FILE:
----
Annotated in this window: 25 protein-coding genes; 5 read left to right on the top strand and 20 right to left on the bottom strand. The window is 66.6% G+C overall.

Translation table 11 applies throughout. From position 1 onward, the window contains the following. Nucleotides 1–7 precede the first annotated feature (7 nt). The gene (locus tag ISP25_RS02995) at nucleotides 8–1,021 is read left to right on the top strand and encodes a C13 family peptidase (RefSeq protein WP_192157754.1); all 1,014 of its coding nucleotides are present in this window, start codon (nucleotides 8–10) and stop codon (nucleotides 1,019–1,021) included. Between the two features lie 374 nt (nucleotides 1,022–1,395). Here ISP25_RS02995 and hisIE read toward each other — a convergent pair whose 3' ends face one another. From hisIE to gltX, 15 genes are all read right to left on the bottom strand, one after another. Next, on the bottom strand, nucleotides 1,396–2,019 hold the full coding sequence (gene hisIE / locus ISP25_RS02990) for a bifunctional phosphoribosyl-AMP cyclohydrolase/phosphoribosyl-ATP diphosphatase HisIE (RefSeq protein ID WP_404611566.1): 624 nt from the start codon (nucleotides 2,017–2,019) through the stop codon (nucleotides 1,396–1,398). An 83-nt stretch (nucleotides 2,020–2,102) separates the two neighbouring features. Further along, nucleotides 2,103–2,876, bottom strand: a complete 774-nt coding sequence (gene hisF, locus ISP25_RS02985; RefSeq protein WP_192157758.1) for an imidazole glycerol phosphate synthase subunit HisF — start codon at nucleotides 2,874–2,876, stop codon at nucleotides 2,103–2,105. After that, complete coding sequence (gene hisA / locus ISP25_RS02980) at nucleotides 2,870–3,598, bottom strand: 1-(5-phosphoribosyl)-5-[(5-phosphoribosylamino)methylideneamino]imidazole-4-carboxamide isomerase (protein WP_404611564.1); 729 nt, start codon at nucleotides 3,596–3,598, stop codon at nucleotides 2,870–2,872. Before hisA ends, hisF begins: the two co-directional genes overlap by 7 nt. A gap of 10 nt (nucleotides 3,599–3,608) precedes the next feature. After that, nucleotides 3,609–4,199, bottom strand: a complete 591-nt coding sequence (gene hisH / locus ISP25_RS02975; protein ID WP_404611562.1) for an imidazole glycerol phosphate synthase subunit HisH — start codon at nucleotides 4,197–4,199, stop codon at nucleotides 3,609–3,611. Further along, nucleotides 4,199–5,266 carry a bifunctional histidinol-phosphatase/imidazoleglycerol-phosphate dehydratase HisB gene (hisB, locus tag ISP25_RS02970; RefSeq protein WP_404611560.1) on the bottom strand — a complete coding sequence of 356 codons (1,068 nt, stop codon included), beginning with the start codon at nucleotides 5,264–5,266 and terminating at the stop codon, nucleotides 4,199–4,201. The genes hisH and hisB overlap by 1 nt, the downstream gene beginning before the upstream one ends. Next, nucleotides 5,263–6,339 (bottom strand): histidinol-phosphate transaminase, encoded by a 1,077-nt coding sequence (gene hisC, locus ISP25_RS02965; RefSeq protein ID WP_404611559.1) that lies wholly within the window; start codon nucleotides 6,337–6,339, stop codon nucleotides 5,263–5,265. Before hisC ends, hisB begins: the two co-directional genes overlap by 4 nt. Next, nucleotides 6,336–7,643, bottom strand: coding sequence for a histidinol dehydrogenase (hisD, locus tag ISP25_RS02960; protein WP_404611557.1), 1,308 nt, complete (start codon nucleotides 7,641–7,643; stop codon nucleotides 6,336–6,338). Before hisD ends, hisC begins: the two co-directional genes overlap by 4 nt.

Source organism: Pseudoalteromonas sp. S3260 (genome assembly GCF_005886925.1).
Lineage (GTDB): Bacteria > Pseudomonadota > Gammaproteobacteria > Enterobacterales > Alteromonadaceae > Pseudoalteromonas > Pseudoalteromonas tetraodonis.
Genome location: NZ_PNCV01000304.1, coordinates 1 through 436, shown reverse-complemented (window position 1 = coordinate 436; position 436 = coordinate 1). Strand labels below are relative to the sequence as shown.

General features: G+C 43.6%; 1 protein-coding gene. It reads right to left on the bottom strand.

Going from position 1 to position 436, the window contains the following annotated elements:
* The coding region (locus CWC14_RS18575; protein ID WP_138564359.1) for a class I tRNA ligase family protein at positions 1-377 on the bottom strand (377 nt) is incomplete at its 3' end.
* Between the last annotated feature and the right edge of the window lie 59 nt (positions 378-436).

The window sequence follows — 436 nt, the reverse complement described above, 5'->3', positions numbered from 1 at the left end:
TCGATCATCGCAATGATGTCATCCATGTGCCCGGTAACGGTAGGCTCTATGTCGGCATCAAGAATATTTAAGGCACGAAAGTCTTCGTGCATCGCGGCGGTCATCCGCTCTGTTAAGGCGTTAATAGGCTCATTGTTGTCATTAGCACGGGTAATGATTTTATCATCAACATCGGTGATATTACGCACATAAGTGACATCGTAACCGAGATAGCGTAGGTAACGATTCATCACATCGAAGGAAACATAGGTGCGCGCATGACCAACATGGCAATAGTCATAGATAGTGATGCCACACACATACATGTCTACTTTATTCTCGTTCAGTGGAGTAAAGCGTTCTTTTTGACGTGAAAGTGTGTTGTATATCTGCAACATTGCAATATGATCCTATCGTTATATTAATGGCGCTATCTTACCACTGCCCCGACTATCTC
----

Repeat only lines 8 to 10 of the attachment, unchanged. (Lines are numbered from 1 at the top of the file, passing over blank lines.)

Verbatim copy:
* The coding region (locus CWC14_RS18575; protein ID WP_138564359.1) for a class I tRNA ligase family protein at positions 1-377 on the bottom strand (377 nt) is incomplete at its 3' end.
* Between the last annotated feature and the right edge of the window lie 59 nt (positions 378-436).

The window sequence follows — 436 nt, the reverse complement described above, 5'->3', positions numbered from 1 at the left end: